human beings are or are not aware of; an example of the former being
rhyme and the latter, phonemes.

Part 2, 'Words', also starts with an 'Introduction' (Chapter 8).
Chapter 9, 'Word classes', explicates parts of speech, or as they call
them, "lexical categories". The distinction between functional
categories and content words is introduced, and followed by a slightly
more detailed explanation about verbs. Chapter 10, 'Building words',
is mainly concerned with morphology. Morphemes, morphs and smaller
units (e.g. bound morpheme and suffix) are presented. Derivation and
inflection are given as exemplifying morphological processes. Chapter
11, 'Morphology across languages', compares three different types of
morphological systems: isolating, agglutinating and inflectional
languages. Different types of morphological operations, such as
concatenative and non-concatenative, are also explained. Chapter 12,
'Word meaning', covers lexical relations: entailment, hyponymy,
meronymy, antonymy and complementarity. An account of semantic
features is followed by problems with lexical decomposition, and
prototypes are put forward as a better lexical semantic
representation. Chapter 13, 'Children and words', discusses
acquisition order; it shows that at least one of the lexical relations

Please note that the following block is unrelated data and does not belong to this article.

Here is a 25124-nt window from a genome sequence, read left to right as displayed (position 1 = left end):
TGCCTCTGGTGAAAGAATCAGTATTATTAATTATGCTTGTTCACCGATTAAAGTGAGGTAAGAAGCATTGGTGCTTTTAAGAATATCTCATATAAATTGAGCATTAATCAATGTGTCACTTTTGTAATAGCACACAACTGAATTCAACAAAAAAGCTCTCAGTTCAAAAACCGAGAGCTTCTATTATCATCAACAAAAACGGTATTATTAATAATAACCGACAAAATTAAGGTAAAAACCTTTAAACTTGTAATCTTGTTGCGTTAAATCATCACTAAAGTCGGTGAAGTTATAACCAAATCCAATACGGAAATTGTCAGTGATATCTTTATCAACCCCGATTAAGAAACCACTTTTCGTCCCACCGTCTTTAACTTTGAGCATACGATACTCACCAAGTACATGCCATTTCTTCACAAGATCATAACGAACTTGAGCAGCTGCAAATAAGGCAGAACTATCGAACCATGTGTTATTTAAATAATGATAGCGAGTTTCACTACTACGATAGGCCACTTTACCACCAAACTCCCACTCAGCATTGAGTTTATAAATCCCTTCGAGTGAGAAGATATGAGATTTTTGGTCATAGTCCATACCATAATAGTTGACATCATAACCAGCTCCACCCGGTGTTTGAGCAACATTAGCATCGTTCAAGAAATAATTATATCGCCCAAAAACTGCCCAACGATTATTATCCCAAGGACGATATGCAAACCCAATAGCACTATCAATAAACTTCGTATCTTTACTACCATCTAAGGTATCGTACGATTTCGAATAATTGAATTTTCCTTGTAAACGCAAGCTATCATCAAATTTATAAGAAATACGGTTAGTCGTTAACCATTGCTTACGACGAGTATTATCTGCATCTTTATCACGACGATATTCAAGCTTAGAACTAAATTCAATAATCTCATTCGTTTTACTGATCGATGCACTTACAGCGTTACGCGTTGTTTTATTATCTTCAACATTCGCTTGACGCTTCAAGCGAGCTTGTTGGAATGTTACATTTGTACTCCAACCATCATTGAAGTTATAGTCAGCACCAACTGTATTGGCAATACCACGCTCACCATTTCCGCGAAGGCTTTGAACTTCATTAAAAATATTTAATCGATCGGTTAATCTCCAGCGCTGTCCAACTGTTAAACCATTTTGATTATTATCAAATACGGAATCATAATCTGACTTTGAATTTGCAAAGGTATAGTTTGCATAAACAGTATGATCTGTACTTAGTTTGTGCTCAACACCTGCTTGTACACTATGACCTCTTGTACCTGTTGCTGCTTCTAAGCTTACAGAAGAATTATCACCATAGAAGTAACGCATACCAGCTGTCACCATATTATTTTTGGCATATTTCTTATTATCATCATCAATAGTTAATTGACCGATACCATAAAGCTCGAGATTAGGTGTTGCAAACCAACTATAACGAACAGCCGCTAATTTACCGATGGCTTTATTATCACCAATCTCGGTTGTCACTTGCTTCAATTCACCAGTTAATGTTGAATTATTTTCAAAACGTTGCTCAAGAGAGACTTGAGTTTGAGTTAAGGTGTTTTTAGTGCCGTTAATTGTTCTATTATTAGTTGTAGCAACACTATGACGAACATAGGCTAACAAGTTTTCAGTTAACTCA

introduced in the previous chapter, i.e. hyponymy, is utilised by
children in their taxonomy. Chapter 14, 'Lexical processing and the
mental lexicon', deals with issues associated with processing and
production. Two different models are offered, serial-autonomous and
parallel-interactive. A model of mental lexicon is presented, which
distinguishes "concepts" and "lexical entries". The former does not
figure in the mental lexicon, and the latter is divided into two:
lemma and form. Speech errors are used to support this. Chapter 15,
'Lexical disorders', begins with discussion of aphasia, divided into
two major types. The first is agrammatism, exemplified by Broca's
aphasia, sufferers of which produce speech that lacks functional
categories. Wernicke's aphasia is the most famous example of the
second type called paraphasias; the patients have problems with
content words. Children suffering from Specific Language Impairment
(SLI), on the other hand, have specific problems with inflectional
morphology, but it is shown that this is different from agrammatism.
Chapter 16, 'Lexical variation and change', concerns lexical
variation, and the concept of register and contact are introduced to
explain this. Contact is also used to account for morphological
variation that is observable in African American Vernacular English
(AAVE) and East Anglian English.